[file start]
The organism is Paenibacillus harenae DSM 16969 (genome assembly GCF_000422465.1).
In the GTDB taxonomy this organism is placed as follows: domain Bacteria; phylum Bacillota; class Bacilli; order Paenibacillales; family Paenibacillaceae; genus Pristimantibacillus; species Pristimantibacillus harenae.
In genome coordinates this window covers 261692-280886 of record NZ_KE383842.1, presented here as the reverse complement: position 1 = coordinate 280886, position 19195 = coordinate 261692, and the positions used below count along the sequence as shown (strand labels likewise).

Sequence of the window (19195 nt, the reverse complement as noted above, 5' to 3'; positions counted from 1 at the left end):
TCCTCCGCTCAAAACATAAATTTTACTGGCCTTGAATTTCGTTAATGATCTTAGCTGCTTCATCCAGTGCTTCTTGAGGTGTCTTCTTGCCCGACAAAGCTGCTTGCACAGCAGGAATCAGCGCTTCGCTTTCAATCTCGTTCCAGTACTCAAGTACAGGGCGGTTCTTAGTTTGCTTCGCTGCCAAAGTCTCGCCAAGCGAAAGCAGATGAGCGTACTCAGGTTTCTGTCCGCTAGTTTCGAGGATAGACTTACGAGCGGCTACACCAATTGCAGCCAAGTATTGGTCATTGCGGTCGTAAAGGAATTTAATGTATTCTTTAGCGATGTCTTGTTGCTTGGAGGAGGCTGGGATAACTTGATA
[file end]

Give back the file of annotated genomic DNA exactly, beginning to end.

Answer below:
The organism is Paenibacillus harenae DSM 16969 (genome assembly GCF_000422465.1).
In the GTDB taxonomy this organism is placed as follows: domain Bacteria; phylum Bacillota; class Bacilli; order Paenibacillales; family Paenibacillaceae; genus Pristimantibacillus; species Pristimantibacillus harenae.
In genome coordinates this window covers 261692-280886 of record NZ_KE383842.1, presented here as the reverse complement: position 1 = coordinate 280886, position 19195 = coordinate 261692, and the positions used below count along the sequence as shown (strand labels likewise).

Sequence of the window (19195 nt, the reverse complement as noted above, 5' to 3'; positions counted from 1 at the left end):
TCCTCCGCTCAAAACATAAATTTTACTGGCCTTGAATTTCGTTAATGATCTTAGCTGCTTCATCCAGTGCTTCTTGAGGTGTCTTCTTGCCCGACAAAGCTGCTTGCACAGCAGGAATCAGCGCTTCGCTTTCAATCTCGTTCCAGTACTCAAGTACAGGGCGGTTCTTAGTTTGCTTCGCTGCCAAAGTCTCGCCAAGCGAAAGCAGATGAGCGTACTCAGGTTTCTGTCCGCTAGTTTCGAGGATAGACTTACGAGCGGCTACACCAATTGCAGCCAAGTATTGGTCATTGCGGTCGTAAAGGAATTTAATGTATTCTTTAGCGATGTCTTGTTGCTTGGAGGAGGCTGGGATAACTTGATA